2) I believe that the founders of the USA believed in natural rights and thus our constitution cannot be properly interpreted without understanding natural rights
3) the rights recognized in the constitution can only be properly set forth in terms of scope and coverage by reference to natural rights as understood by the founders
Who cares what they believed? It only matters what can be demonstrated to be actually true. This leads to little more than founding father worship.2) I believe that the founders of the USA believed in natural rights and thus our constitution cannot be properly interpreted without understanding natural rights
As believed by the founders, not as understood. They had no more basis for declaring these things to actually exist in reality than modern libertarians do. It's all wishful thinking. It was wishful thinking then, it is wishful thinking now, and until someone comes up with actual evidence that these things have any real existence in the real world, rather than just being philosophical masturbation, they will continue to be wishful thinking into the future. Belief doesn't equate to truth. We keep asking for truth, all we keep getting is blind faith.3) the rights recognized in the constitution can only be properly set forth in terms of scope and coverage by reference to natural rights as understood by the founders
It seems that if you have no natural rights, then effectively, you have no rights at all, only privileges. You therefore have no cause to complain when they are abused.
Yet abuse the rights of those who claim there are no such things and watch to see if they get upset. It is similar to those who claim that there is no universal morality, who will nonetheless get upset when you break in front of them in line, or steal their car. Quite quickly you will find that they appeal to a standard whose existence they deny.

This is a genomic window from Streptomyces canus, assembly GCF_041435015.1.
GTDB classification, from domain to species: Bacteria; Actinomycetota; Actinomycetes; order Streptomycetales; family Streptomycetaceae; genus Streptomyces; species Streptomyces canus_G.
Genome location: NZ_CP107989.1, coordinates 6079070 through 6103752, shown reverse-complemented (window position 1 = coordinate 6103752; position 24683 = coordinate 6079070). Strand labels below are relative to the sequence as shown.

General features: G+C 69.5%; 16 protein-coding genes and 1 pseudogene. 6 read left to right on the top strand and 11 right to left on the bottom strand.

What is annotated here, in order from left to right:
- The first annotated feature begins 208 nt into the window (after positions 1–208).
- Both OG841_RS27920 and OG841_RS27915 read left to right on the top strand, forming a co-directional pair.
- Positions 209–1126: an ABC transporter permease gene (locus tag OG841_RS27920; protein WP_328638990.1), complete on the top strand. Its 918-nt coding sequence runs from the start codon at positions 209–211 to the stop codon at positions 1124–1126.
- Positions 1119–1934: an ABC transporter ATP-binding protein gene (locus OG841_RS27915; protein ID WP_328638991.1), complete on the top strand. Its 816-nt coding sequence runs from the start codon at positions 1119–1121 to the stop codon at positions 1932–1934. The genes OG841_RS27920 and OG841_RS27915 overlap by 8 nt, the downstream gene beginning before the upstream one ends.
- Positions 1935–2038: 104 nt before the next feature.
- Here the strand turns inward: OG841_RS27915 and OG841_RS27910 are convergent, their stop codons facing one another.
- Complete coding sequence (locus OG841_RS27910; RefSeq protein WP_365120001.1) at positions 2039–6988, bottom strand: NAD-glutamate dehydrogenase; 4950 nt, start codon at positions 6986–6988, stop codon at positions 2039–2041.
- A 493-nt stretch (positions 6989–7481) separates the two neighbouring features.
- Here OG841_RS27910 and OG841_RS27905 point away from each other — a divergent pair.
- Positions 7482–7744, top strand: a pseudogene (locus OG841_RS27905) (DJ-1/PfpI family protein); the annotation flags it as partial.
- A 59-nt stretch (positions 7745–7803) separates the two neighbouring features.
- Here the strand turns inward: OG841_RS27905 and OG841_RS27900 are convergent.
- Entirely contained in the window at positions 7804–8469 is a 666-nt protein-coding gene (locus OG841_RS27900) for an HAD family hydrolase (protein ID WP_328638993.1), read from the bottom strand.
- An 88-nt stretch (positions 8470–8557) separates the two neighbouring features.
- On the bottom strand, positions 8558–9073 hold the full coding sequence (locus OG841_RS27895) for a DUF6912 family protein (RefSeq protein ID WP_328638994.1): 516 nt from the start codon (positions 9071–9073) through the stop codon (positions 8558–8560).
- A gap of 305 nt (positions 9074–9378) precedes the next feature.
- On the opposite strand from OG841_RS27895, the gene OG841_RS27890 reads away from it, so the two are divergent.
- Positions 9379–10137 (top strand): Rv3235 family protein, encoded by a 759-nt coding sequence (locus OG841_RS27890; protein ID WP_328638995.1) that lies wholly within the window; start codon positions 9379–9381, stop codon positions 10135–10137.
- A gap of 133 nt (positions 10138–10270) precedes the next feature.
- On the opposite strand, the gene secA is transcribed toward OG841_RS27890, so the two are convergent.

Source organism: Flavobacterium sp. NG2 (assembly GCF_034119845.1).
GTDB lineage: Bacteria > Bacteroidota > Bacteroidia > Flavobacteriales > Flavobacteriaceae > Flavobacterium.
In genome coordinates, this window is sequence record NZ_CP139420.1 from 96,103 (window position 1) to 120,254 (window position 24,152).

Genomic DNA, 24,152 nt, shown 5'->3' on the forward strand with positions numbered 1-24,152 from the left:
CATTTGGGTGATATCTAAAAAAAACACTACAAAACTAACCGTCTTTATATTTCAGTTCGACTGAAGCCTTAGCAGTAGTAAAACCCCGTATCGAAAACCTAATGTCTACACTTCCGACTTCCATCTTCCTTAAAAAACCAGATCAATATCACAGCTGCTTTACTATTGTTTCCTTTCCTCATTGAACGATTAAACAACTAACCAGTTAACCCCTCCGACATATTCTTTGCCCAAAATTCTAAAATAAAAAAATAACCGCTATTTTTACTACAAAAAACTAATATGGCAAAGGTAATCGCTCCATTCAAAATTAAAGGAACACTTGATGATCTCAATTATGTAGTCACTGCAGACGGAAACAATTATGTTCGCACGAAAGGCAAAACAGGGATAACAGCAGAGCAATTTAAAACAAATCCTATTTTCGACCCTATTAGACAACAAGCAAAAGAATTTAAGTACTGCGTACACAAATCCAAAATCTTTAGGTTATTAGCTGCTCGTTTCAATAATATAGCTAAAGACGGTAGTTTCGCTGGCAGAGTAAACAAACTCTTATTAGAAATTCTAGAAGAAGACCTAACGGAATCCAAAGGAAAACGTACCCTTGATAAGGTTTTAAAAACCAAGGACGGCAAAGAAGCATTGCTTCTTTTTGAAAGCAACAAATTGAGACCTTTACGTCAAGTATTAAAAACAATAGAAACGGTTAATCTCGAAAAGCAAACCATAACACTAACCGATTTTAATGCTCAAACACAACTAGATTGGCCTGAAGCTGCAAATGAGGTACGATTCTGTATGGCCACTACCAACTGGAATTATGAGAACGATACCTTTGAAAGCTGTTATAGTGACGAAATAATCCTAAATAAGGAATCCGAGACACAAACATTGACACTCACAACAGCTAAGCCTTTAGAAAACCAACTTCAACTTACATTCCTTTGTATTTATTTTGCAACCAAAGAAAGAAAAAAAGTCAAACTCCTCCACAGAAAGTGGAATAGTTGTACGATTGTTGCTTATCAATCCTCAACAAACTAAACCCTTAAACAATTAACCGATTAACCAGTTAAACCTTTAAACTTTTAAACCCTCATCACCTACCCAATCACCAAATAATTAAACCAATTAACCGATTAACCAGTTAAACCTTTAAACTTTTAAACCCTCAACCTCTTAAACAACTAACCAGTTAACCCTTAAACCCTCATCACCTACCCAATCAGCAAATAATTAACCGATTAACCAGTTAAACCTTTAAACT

“If we must have an enemy at the head of Government, let it be one whom we can oppose, and for whom we are not responsible, who will not involve our party in the disgrace of his foolish and bad measures.”
- Alexander Hamilton. Spiritual father of #NeverTrump
You have a way with words making that sound really deep. Well done. But truthfully, it it no way shape or form negates the reality that a belief in natural rights is simply a belief held because the believer opts to believe it. And lets be really truthful Fletch, even Jefferson who wrote that line about rights in the Declaration did not believe what he wrote and he knew it was only the equal of a public relations press release.
There are two novels that can change a bookish fourteen-year old's life: The Lord of the Rings and Atlas Shrugged. One is a childish fantasy that often engenders a lifelong obsession with its unbelievable heroes, leading to an emotionally stunted, socially crippled adulthood, unable to deal with the real world. The other, of course, involves orcs.... John Rogers
I do believe in human rights and civil rights, though, as those exist within social construts and not nature.